I am passionate about this because, when I decided to become a reporter or journalist, I essentially had to give up my right to *publicly* have an opinion. I did that because I think it’s far more important to give my voice to those who don’t have one than to constantly be running my mouth. There’s a lot of power in journalism, and the stories we get to tell. I keep pushing through the hard times or the bad days for the people who need to be heard.
5. How’d you discover your passion for broadcast journalism?
I’ll be completely honest – I decided to do this because I thought I needed a lot of attention. I thought T.V. was really glamorous and I would be able to talk about whatever I wanted to, so I went to school and found out this is actually one of the most challenging, low-reward jobs you could have (financially, at least, in the beginning). But then what kept me going is that challenge. The grind of the everyday, telling stories, the right way.
6. Broadcast seems to be a one-man show now-a-days. Do you do almost everything on your own?
Yes, broadcast is not the “stand in front of the camera and talk” thing I thought it was. When I started out, I was working the morning shift 2am-11am three days a week, then on the weekends, I had to flip my whole body around and work 9-6. Wake up, find three stories. Shoot, write, and edit them all by myself, and THEN I got to sit in front of the camera and talk…for 30 seconds. Thirty seconds of T.V. for hours and hours of work. It’s insane. Writing skills were definitely the most important to master. You can have great interviews, and great video, but if you don’t know how to put them together you are ruining the story.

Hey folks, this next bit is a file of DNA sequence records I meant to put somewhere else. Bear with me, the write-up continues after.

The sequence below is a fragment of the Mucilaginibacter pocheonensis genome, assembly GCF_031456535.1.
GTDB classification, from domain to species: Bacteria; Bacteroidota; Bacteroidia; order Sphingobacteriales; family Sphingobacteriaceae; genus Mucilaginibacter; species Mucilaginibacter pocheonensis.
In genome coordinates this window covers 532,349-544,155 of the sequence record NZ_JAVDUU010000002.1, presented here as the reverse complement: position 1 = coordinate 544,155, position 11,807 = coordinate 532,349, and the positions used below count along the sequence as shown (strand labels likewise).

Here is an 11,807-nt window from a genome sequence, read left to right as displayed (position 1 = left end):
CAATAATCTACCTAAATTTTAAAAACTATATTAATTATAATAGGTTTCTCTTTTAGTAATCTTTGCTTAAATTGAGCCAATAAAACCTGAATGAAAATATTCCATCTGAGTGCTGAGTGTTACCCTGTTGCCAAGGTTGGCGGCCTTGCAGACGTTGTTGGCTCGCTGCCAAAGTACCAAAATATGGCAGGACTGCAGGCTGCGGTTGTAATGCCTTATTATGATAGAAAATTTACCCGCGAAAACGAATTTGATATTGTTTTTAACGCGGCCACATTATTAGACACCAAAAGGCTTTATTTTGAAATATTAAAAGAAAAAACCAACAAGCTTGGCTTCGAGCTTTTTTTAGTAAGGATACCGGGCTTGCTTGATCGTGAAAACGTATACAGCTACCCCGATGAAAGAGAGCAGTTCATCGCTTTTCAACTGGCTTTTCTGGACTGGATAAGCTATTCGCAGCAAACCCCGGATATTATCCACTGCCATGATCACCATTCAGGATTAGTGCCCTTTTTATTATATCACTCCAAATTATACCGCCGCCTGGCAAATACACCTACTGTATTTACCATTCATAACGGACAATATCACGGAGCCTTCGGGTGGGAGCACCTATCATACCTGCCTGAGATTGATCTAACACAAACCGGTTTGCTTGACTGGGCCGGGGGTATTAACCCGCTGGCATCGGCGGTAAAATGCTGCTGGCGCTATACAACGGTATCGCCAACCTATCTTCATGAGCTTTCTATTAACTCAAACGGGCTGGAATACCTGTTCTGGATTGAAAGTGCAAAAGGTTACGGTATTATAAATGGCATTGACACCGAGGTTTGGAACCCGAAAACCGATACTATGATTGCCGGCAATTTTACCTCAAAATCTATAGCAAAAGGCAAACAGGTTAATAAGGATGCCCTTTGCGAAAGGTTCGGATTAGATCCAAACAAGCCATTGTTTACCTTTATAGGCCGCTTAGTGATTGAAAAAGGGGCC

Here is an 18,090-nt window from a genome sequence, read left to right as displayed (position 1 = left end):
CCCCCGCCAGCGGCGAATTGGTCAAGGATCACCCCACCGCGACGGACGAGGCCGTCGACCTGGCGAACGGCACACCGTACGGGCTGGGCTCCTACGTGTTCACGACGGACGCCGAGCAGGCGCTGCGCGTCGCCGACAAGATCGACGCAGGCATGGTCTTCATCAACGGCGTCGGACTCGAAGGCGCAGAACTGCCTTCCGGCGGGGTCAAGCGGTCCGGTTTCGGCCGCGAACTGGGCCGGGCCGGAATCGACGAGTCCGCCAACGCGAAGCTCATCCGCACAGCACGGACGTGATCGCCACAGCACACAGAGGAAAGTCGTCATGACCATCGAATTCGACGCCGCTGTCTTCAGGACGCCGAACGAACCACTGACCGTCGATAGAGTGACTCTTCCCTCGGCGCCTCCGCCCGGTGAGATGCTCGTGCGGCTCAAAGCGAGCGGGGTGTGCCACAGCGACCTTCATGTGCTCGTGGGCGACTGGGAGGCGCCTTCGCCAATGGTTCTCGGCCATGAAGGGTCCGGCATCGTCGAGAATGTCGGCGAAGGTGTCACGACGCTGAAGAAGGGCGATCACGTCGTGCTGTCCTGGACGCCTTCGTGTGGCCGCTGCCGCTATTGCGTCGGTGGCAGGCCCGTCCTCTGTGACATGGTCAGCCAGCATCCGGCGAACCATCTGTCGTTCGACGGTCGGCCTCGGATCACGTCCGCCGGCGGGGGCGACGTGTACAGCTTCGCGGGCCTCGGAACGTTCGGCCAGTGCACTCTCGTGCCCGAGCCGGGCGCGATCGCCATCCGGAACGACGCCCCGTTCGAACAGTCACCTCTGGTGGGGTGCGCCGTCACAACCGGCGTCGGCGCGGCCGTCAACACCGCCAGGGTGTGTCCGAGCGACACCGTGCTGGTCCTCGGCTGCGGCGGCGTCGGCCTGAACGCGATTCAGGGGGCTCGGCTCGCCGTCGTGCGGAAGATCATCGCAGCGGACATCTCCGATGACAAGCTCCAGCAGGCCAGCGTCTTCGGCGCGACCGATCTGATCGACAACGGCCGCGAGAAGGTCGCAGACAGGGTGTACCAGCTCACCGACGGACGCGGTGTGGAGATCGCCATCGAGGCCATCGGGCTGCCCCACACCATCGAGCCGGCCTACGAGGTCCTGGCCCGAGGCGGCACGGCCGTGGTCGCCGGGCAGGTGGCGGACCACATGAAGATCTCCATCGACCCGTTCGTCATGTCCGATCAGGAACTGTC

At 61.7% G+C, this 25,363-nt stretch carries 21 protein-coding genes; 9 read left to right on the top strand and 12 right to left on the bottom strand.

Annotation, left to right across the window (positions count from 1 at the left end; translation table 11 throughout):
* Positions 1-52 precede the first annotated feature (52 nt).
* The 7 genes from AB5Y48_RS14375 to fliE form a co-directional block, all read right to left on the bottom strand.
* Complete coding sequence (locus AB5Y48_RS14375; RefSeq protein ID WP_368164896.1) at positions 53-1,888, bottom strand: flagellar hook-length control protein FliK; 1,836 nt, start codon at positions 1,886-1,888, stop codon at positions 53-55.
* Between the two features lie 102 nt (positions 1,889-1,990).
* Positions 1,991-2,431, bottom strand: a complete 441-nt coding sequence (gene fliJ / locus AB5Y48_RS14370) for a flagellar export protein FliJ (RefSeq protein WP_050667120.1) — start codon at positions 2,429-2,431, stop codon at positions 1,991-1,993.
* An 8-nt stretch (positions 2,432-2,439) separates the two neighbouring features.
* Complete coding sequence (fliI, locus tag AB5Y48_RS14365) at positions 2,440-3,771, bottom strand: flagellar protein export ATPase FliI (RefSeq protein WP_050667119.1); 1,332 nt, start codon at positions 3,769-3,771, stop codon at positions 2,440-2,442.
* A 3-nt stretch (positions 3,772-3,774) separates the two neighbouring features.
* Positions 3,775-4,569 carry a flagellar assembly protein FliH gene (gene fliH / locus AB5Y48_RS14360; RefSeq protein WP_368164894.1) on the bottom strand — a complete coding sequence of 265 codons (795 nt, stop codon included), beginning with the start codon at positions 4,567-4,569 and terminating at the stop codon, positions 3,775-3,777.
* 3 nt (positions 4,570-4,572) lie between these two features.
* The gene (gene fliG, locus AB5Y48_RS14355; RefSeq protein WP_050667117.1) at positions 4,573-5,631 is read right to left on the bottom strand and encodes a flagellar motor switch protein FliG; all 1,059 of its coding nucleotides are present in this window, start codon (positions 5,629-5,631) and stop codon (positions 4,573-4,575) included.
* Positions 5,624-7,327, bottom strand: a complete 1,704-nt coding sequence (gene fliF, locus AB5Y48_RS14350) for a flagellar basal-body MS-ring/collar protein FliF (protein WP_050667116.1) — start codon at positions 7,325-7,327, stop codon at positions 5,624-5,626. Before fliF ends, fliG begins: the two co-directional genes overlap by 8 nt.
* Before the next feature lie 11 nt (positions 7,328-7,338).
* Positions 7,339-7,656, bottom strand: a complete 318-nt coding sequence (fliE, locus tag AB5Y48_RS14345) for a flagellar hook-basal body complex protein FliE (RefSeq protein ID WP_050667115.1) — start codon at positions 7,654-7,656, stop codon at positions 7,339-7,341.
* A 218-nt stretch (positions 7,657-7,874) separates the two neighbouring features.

Often times those 30 seconds you’re on T.V. – you’re telling someone’s entire life story. That’s important to get right.
7. What has been your favorite story to date? What exciting stories do you have coming up?
I think my favorite story to date has been my story on the tolls of sexual assault trials. It was a story idea I just got one day after watching the Bill Cosby trial and hearing the back and forth. As a survivor myself, I really wanted to show the toll these trials can take on victims. People so often get to insert their opinions on what they think actually happened, but they aren’t realizing what these people have to go through to tell this story. The reaction I got from that piece was really incredible, as well. People better understood, and that was my goal.
Watch Carter’s story about sexual assault trials and mistrials, which aired shortly after the Cosby trial earlier this year.
I’ve been working on this piece for months about parole reform in Virginia. I want to know if [the policy of] not letting people out of jail until they complete most of their sentence is financially responsible and socially responsible. It’s been interesting getting both sides of the argument, and I want to know what will happen after this piece airs – just before the general assembly meets for next year. There are definitely changes coming.
8. What advice would you give someone who is anxious to start out in your field or in a position that is so demanding?
You have to know why you’re doing it. If you are doing this for yourself, then you probably will quit. This job is way too hard to get up every day and go to work for a paycheck. (we don’t make any money, shhh)
This is a job that’s about passion, that’s about purpose, and, at least at the level I am now, it’s about community. Invest in that.
You can follow Carter on her Facebook page.
Questions about this story? Please contact Maggie@upbyfive.com